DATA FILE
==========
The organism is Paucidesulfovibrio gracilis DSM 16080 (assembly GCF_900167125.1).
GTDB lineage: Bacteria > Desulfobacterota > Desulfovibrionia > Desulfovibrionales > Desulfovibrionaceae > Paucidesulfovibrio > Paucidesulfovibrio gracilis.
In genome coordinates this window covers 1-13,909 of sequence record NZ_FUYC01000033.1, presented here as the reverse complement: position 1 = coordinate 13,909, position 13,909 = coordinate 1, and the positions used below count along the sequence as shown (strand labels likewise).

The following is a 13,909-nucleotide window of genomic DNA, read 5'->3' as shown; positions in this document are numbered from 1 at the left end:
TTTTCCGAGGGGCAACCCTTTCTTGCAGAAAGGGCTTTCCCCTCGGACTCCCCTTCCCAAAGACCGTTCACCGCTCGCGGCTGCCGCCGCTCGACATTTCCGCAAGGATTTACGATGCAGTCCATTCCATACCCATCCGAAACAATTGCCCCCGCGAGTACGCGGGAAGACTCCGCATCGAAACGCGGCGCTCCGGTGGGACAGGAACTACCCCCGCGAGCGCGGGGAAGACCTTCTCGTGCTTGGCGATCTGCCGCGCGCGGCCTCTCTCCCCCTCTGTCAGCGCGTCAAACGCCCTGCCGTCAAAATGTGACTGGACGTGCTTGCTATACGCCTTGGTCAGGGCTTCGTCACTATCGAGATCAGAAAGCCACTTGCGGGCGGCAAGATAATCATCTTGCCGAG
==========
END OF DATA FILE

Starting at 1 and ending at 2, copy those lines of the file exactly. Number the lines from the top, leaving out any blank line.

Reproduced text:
The organism is Paucidesulfovibrio gracilis DSM 16080 (assembly GCF_900167125.1).
GTDB lineage: Bacteria > Desulfobacterota > Desulfovibrionia > Desulfovibrionales > Desulfovibrionaceae > Paucidesulfovibrio > Paucidesulfovibrio gracilis.